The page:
They travel with me. We’ve had to adapt some things on the tour. But I bought an airstream that we pull behind the bus. It’s a little 16 foot airstream that we turned into a nursery. So when we are parked in the towns and at these arenas, he can have a place to go and still have toys and his own world. And I enjoy it, because you normally only get one chance at your first arena headlining situation, and it was just important to me to not miss out on the other part of my life.
I ultimately think that affects the creativity too. I have so many friends, guys and girls, that go out and play in front of ten or twelve thousand people a night, and then they come back to an empty bus. And back wherever they’re from, their family is there. I just think over time it grates on them and I think it affects their music. So I really like what I’m doing.
Speaking of being on tour, I’ve heard you’ve had the same pair of boots since high school? Is that true – and if so, what in the world to do they smell like now?
Yeah, they’re on a shelf now. But yeah, up through my first three years touring, I had the same pair of boots – they kind of made the journey with me. And they smell horrible. Just horrible.
I’ve had them resoled so many times too that it got to where the last time I tore ‘em up I was in Denver, and the heel came off and they just got beat up. Well the guy who resoles the boots told me he wouldn’t resole ‘em anymore. So that was it – they were done.
But you know, that’s what the song “These Boots” is about. I’d had ‘em all through college, made the trip to Nashville in ‘em, and they’d just been with me my whole life. And I still have a soft place for ‘em. So, they sit on a shelf and look at me know.
Obviously “These Boots” is one of your more popular songs, but you have another one that’s vaguely about boots called “Lotta Boot Left to Fill.” Did you piss anyone off with that song?
There were some people that were aggravated for sure. At that time especially, because I was still relatively unknown in a lot of circles, so they were aggravated that I was saying what I was saying.
But you know, I don’t really care about that. I didn’t get in the music industry to make friends, I got in it to make music. And I’m gonna call it like I see it. As a matter of fact, I don’t have very many friends who are artists in this industry. And I’m okay with that.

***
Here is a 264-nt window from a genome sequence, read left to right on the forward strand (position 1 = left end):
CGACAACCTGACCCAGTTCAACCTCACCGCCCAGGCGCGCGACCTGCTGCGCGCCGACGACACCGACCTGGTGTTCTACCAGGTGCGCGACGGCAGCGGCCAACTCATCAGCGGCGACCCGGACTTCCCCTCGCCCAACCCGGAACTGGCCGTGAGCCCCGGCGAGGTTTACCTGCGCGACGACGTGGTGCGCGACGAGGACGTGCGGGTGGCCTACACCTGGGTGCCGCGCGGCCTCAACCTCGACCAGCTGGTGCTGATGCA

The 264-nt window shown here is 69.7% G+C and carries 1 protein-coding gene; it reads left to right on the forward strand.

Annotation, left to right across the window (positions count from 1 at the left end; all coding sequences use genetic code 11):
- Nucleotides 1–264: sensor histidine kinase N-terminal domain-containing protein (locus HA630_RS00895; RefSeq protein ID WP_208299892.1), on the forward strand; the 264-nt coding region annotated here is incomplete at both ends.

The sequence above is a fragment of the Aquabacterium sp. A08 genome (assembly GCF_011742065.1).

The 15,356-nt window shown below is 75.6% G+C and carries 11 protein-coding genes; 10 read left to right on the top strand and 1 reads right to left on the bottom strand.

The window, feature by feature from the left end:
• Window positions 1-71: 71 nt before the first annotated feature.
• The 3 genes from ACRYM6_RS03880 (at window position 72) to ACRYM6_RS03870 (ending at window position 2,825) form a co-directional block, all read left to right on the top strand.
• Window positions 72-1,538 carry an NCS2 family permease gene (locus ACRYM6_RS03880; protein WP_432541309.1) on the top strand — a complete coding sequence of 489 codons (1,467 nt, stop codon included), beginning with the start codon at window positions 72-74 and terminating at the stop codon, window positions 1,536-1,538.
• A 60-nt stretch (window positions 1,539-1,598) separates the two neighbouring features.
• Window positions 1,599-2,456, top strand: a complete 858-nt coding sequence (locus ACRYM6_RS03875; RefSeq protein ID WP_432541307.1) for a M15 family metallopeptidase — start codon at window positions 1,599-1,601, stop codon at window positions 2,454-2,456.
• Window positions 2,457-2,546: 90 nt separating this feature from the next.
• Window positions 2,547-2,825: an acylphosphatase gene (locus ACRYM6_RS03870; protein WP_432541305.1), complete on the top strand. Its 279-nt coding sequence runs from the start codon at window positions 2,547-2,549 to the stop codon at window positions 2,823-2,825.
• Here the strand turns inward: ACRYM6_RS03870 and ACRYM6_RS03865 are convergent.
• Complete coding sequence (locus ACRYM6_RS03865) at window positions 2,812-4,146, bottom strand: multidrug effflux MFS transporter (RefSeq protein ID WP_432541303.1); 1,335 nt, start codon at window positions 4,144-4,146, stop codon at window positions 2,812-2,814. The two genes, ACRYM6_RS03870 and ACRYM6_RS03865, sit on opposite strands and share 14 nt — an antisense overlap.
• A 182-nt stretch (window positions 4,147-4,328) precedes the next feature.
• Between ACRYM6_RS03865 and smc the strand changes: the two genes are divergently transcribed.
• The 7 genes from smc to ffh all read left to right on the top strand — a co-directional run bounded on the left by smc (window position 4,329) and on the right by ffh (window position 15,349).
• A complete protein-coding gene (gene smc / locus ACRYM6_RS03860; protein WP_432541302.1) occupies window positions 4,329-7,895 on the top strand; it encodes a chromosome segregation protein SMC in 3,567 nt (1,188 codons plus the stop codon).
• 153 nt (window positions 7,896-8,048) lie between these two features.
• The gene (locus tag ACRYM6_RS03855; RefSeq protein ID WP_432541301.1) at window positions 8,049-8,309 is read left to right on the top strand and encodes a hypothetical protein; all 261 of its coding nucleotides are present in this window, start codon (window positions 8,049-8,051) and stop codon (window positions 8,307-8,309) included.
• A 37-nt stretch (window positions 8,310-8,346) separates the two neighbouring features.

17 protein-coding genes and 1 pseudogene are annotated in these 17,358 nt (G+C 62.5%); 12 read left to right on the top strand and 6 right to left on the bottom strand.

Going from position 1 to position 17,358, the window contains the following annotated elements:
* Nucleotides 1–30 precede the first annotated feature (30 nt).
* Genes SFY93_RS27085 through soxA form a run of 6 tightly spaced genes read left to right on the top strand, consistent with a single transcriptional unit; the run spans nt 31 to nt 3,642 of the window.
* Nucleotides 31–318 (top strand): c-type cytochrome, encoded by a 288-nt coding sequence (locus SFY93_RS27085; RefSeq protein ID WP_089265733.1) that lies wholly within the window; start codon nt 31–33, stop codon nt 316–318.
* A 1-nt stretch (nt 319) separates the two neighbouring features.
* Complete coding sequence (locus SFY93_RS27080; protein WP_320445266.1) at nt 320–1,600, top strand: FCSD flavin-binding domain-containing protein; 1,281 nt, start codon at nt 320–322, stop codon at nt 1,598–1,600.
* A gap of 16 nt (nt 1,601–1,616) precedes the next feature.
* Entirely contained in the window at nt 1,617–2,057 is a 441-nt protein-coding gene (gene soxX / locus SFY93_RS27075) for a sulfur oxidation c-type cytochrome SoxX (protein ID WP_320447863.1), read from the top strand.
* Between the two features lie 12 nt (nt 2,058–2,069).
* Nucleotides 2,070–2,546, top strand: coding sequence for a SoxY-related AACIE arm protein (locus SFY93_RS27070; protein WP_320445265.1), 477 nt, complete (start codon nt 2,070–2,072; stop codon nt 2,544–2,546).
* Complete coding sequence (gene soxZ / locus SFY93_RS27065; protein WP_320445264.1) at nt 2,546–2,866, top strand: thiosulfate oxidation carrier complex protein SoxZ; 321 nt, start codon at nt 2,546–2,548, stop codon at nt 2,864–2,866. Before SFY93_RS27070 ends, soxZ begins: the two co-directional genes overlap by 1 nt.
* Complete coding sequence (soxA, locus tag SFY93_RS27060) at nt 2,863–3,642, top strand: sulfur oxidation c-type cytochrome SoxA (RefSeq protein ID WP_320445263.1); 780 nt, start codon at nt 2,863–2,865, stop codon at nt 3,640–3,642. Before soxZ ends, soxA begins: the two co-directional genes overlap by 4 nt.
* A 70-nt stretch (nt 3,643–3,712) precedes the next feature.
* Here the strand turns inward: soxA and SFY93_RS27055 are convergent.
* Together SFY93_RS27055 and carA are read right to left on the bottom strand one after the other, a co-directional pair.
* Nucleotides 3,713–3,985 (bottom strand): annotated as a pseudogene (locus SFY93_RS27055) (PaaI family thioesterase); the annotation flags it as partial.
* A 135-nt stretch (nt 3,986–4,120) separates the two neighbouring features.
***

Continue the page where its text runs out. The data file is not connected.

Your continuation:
Well assuming they don’t all hate you, if you could do a duet with someone – anyone – who would it be?
Goodness, I have a bunch. There’s just so many people I’d love to do that with.
But even before I wrote the song that’s a hit right now, I’ve always wanted to do a thing with Bruce Springsteen. Something that had nothing to do with bands, it was just two acoustic guitars. And just back and forth song to song. That’s always been something that I really love to do, is just kind of strip it down. I’ve seen him do that, and I’ve done that from time to time, and I just think it would be a cool moment.
Finally, you’re talking to a college audience here. Tell us your craziest college story.
I’ll give you a more sanitized version… there’s no way you could print this if I didn’t.
We had a bunch of crossing bars in the parking lots where I went to college. Well we decided one night that it would be a great idea to put one of those up in our dorm room. So we got a truck, and I was driving, and it was me and two other buddies of mine. It’s hard to break this thing, so we ended up having to take the truck and roll through it. It just snapped off.
Well, we couldn’t fit it in the back of the truck – and I don’t know why we thought this was a good idea, but we thought it would conceal it better if we try to put it in the back seat. Needless to say, there was some alcohol involved.
Dumb move – we left the reflector part out the window and we took off for the dorm. Well, we got pulled over by the cops of course. And what we didn’t know is there had been an outbreak on campus of people stealing those crossing bars. And we got accused of about 47 counts of stealing university property.
We ended up in jail that night – it was a mess. Got interrogated, that whole deal. And the best part was even the cop said, “why did you leave the reflector of the thing hanging out of your window?” And I just answered honestly: “We were drunk.”